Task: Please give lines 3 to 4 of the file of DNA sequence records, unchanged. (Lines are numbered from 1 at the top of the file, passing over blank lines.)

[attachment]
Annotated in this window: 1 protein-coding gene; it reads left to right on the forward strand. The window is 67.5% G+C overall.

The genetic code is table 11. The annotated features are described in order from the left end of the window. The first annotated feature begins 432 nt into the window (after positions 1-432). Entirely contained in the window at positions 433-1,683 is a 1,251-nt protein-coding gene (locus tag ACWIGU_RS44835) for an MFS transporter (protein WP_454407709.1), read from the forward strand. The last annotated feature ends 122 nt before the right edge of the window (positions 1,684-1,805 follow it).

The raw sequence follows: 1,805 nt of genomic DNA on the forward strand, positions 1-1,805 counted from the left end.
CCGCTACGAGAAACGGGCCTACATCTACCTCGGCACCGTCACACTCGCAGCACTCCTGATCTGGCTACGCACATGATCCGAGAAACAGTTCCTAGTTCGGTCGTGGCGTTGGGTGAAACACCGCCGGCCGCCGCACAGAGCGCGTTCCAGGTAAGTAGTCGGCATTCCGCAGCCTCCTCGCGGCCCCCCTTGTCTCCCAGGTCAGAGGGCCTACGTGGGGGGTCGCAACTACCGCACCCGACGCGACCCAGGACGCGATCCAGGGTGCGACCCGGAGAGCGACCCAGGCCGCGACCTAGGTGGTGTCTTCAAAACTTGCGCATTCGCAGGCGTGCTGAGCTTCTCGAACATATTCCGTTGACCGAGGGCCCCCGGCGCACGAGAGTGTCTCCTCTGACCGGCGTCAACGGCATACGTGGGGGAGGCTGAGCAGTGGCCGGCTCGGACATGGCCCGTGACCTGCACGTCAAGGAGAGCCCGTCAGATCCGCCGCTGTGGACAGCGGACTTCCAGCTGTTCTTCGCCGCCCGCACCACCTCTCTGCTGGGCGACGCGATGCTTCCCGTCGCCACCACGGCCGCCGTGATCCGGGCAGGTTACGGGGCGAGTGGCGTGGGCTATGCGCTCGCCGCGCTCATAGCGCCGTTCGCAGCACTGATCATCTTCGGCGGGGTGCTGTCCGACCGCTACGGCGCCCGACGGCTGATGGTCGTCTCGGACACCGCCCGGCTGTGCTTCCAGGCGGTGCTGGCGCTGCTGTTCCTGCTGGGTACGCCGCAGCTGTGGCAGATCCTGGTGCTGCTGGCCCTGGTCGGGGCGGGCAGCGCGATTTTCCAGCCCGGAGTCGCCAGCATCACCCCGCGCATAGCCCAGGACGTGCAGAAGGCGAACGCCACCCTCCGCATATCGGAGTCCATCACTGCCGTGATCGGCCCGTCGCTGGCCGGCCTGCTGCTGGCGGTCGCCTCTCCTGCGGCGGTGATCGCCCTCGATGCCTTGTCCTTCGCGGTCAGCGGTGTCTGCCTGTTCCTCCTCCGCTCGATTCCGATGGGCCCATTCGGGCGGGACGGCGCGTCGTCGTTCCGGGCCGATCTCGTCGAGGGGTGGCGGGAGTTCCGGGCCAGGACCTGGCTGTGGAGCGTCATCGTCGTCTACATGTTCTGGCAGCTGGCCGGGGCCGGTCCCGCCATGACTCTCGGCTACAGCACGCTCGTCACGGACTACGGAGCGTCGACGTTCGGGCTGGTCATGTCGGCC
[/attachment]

The raw sequence follows: 1,805 nt of genomic DNA on the forward strand, positions 1-1,805 counted from the left end.
CCGCTACGAGAAACGGGCCTACATCTACCTCGGCACCGTCACACTCGCAGCACTCCTGATCTGGCTACGCACATGATCCGAGAAACAGTTCCTAGTTCGGTCGTGGCGTTGGGTGAAACACCGCCGGCCGCCGCACAGAGCGCGTTCCAGGTAAGTAGTCGGCATTCCGCAGCCTCCTCGCGGCCCCCCTTGTCTCCCAGGTCAGAGGGCCTACGTGGGGGGTCGCAACTACCGCACCCGACGCGACCCAGGACGCGATCCAGGGTGCGACCCGGAGAGCGACCCAGGCCGCGACCTAGGTGGTGTCTTCAAAACTTGCGCATTCGCAGGCGTGCTGAGCTTCTCGAACATATTCCGTTGACCGAGGGCCCCCGGCGCACGAGAGTGTCTCCTCTGACCGGCGTCAACGGCATACGTGGGGGAGGCTGAGCAGTGGCCGGCTCGGACATGGCCCGTGACCTGCACGTCAAGGAGAGCCCGTCAGATCCGCCGCTGTGGACAGCGGACTTCCAGCTGTTCTTCGCCGCCCGCACCACCTCTCTGCTGGGCGACGCGATGCTTCCCGTCGCCACCACGGCCGCCGTGATCCGGGCAGGTTACGGGGCGAGTGGCGTGGGCTATGCGCTCGCCGCGCTCATAGCGCCGTTCGCAGCACTGATCATCTTCGGCGGGGTGCTGTCCGACCGCTACGGCGCCCGACGGCTGATGGTCGTCTCGGACACCGCCCGGCTGTGCTTCCAGGCGGTGCTGGCGCTGCTGTTCCTGCTGGGTACGCCGCAGCTGTGGCAGATCCTGGTGCTGCTGGCCCTGGTCGGGGCGGGCAGCGCGATTTTCCAGCCCGGAGTCGCCAGCATCACCCCGCGCATAGCCCAGGACGTGCAGAAGGCGAACGCCACCCTCCGCATATCGGAGTCCATCACTGCCGTGATCGGCCCGTCGCTGGCCGGCCTGCTGCTGGCGGTCGCCTCTCCTGCGGCGGTGATCGCCCTCGATGCCTTGTCCTTCGCGGTCAGCGGTGTCTGCCTGTTCCTCCTCCGCTCGATTCCGATGGGCCCATTCGGGCGGGACGGCGCGTCGTCGTTCCGGGCCGATCTCGTCGAGGGGTGGCGGGAGTTCCGGGCCAGGACCTGGCTGTGGAGCGTCATCGTCGTCTACATGTTCTGGCAGCTGGCCGGGGCCGGTCCCGCCATGACTCTCGGCTACAGCACGCTCGTCACGGACTACGGAGCGTCGACGTTCGGGCTGGTCATGTCGGCC